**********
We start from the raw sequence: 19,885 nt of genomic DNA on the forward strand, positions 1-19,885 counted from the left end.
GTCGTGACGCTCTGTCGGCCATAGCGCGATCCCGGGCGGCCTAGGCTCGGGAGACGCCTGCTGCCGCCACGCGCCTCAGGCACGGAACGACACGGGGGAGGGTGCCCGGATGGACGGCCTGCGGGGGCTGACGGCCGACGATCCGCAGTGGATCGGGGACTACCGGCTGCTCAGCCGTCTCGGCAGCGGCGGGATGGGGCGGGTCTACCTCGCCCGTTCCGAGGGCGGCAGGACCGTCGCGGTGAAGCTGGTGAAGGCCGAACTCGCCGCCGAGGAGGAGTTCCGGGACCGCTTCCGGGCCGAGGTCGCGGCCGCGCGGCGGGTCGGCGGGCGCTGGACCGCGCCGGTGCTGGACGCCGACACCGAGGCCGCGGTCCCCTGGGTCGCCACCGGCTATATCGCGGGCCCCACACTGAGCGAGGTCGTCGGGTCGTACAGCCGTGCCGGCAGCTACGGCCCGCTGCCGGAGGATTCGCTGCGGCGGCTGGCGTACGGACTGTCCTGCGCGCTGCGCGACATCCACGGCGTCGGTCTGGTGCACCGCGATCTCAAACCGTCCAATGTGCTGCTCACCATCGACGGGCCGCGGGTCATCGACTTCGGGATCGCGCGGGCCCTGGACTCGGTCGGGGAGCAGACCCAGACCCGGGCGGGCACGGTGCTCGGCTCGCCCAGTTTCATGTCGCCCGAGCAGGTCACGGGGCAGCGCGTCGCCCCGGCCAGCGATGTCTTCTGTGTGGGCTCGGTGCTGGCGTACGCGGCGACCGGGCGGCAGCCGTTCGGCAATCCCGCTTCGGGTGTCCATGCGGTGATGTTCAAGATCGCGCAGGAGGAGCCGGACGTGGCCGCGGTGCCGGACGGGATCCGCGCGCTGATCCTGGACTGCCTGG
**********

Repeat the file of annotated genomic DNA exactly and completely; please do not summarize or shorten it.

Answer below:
We start from the raw sequence: 19,885 nt of genomic DNA on the forward strand, positions 1-19,885 counted from the left end.
GTCGTGACGCTCTGTCGGCCATAGCGCGATCCCGGGCGGCCTAGGCTCGGGAGACGCCTGCTGCCGCCACGCGCCTCAGGCACGGAACGACACGGGGGAGGGTGCCCGGATGGACGGCCTGCGGGGGCTGACGGCCGACGATCCGCAGTGGATCGGGGACTACCGGCTGCTCAGCCGTCTCGGCAGCGGCGGGATGGGGCGGGTCTACCTCGCCCGTTCCGAGGGCGGCAGGACCGTCGCGGTGAAGCTGGTGAAGGCCGAACTCGCCGCCGAGGAGGAGTTCCGGGACCGCTTCCGGGCCGAGGTCGCGGCCGCGCGGCGGGTCGGCGGGCGCTGGACCGCGCCGGTGCTGGACGCCGACACCGAGGCCGCGGTCCCCTGGGTCGCCACCGGCTATATCGCGGGCCCCACACTGAGCGAGGTCGTCGGGTCGTACAGCCGTGCCGGCAGCTACGGCCCGCTGCCGGAGGATTCGCTGCGGCGGCTGGCGTACGGACTGTCCTGCGCGCTGCGCGACATCCACGGCGTCGGTCTGGTGCACCGCGATCTCAAACCGTCCAATGTGCTGCTCACCATCGACGGGCCGCGGGTCATCGACTTCGGGATCGCGCGGGCCCTGGACTCGGTCGGGGAGCAGACCCAGACCCGGGCGGGCACGGTGCTCGGCTCGCCCAGTTTCATGTCGCCCGAGCAGGTCACGGGGCAGCGCGTCGCCCCGGCCAGCGATGTCTTCTGTGTGGGCTCGGTGCTGGCGTACGCGGCGACCGGGCGGCAGCCGTTCGGCAATCCCGCTTCGGGTGTCCATGCGGTGATGTTCAAGATCGCGCAGGAGGAGCCGGACGTGGCCGCGGTGCCGGACGGGATCCGCGCGCTGATCCTGGACTGCCTGG